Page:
In a "Portrait" (135) by J.H.O. Amess; we have a picture whose composition is hard and uncompromising, but whose subject figure is wonderfully conceived. I do not know who it is a portrait of, but it speaks of an earnest desire to help others; there is a tenseness of character that comes from knowing much of the lives of other people and from exercising a wide tolerance for the shortcomings of others, while preserving intact the rigid principles that have governed the sitter's own life.
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     There are two panels by Sekido Yoshida, a Japanese artist residing in Vancouver, possessing a charm and distinction belonging to the older chivalry of Japan before the veneer of Western civilization was adopted in that country and its ideals subjected to Teutonic corruption. The work has the purity of line and the imagination of Hokusai and a delight of coloring that is very arresting. His treatment of the common lupine in "Flowers" (90) puts that bloom in the garden of the gods.
     In 14 and 15 Mrs. Joan Goodall gives us two decorative panels whose presentment of peacocks and angels in silver and blue, while reminiscent of the Victorians, still manages to strike a new note in decoration.
     The "Two Sheep" (21) of H. Faulkner Smith is a restful study in evening browns and is of that placid kind of picture that is very satisfying to live with because one demands nothing of it; its sheep live in a contentment that precludes any discordant note being sounded in their presence.
     In the "Coquihalla River, Hope" Mr. Bernard McEvoy has given us the pure joy of running water, living water that throws up its head and laughs; it has the gift of wetness that so much painted water lacks and comes from what one feels are real mountains to run among real trees. It is a happy picture.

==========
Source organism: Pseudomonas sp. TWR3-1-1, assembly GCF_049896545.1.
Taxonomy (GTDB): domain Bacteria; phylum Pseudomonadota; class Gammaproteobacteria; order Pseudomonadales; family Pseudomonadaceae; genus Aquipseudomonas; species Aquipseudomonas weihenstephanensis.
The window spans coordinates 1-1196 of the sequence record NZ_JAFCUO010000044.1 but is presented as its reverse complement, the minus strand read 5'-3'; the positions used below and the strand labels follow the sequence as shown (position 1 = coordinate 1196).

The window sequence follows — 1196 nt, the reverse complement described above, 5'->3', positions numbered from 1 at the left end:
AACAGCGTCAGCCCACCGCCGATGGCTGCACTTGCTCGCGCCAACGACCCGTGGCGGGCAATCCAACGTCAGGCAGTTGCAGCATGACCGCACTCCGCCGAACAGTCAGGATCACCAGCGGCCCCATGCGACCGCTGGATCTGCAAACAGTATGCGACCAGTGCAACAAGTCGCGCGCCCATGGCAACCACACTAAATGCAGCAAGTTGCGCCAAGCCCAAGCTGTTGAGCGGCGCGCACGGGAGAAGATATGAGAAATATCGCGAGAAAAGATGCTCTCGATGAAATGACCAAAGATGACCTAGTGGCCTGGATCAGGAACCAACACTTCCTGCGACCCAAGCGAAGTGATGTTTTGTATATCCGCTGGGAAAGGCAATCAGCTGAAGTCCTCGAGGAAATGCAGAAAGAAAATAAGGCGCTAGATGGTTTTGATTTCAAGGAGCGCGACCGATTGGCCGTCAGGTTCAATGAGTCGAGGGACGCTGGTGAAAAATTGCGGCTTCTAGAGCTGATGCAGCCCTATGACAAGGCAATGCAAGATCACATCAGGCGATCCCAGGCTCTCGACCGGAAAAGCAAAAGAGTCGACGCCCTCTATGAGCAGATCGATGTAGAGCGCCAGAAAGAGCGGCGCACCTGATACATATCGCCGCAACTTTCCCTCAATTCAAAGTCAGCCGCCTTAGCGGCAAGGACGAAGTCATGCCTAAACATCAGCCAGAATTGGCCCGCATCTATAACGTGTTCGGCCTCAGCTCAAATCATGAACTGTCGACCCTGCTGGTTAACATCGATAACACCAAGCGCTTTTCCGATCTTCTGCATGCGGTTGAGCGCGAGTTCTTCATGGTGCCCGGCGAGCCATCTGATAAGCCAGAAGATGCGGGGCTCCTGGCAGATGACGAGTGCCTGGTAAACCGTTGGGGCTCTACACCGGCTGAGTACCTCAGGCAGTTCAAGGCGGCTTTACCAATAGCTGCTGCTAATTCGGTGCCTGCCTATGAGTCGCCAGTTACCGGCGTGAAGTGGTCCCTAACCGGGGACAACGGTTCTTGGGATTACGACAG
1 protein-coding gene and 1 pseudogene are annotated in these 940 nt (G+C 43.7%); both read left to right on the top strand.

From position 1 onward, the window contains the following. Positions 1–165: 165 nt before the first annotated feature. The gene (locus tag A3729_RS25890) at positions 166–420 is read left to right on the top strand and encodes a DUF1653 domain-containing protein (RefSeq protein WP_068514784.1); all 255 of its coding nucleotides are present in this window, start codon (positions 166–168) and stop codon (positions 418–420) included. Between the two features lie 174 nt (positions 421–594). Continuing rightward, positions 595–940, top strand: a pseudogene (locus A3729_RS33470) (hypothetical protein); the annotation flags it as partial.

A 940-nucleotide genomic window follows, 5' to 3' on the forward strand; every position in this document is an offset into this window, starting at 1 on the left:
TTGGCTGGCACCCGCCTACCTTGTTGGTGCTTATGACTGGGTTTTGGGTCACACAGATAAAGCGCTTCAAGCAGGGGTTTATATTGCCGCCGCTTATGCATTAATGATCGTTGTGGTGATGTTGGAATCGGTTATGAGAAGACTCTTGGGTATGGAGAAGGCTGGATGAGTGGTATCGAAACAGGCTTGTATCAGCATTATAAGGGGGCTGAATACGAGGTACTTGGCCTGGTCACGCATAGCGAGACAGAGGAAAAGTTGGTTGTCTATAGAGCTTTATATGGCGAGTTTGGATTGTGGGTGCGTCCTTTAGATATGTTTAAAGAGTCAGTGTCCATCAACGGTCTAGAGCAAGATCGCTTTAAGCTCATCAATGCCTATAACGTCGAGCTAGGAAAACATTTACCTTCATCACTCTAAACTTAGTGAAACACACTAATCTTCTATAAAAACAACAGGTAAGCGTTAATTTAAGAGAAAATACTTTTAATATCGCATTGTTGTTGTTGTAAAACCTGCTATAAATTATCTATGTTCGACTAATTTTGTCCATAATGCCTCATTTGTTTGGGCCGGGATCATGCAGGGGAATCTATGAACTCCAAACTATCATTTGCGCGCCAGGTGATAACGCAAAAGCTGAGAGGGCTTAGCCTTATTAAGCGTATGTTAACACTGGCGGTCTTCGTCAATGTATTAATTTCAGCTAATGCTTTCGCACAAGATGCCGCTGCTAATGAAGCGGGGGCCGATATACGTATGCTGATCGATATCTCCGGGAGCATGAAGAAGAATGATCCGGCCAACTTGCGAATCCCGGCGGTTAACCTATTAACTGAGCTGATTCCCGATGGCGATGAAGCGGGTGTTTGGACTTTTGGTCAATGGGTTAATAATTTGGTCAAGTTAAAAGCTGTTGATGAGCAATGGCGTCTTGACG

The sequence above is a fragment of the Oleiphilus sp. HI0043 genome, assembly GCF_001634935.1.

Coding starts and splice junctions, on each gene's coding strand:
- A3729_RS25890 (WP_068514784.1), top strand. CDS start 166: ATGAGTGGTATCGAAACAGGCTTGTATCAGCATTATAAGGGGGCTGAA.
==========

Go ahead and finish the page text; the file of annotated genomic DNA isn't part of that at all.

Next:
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     "Sunset" by W.P. Weston is the most daring and wonderful sunset I have seen pictured; it is a study in contrast and seems to hint of battle, the noble kind of battle that is lost before it is fought. This sunset seems to beat itself uselessly on the heads of two dull, sullen mountains; it hurls its battalions of color helplessly against their mass and indifference. It is a wonderful picture badly framed.
     Edith C. Slinger has a little gem in a "Cottage in Sussex." It is a little brick cottage with a baked clay chimney and it nestles among an ordered riot of all the old-fashioned flowers you can think of, pansies, London pride, gilliflowers, holyhocks, fox-gloves, campanula and a hundred others too numerous to name; it tells of peace and a perfumed happiness. There should be an old, old lady somewhere in the interior knitting and nodding by turns, with a kindly old wrinkled face and a knowledge of her fellowmen that makes her eyes twinkle but keeps her tongue silent.
     In the "Pirate Captive" by Victor A. Long, we have one of the few story pictures in the show. It is doubtless an exciting story but I seem to feel that even a pirate would have given the lady a bathrobe. The treatment is robust and the color good - some of the details, however, shows hurry, especially in the hands.
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     There is something of Gainsborough and something of Lawrence in "Lloyd, Son of F.R. Begg," by Miss Nora Raine Southwell. There is beauty and softness and a fine expression of the dreamy thoughtfulness and wonderful seriousness of childhood that places it among the finer and more considered works of the exhibition.
     One other picture by Victor A. Long called "The Engineer" (132), is notable for its strength and breadth of treatment. It is a portrait in the best style and shows a care and workmanship of an outstanding order.
     I hope to have an opportunity of considering many of the other pictures here. It is remarkable that a city so young in years as Vancouver and so comparatively small should still have the greatness of possessing so many people with the skill and perception to build good pictures.
     Mrs. Joan Goodall, with an exhibition of hand-woven art fabric has emphasized the beauty and utility of reviving what have been called the peasant arts. In a country where no one is a peasant in the old sense of the word and where everyone is a lord, a widespread renewal of arts and handicrafts among the country populations would go far towards making democracy a success.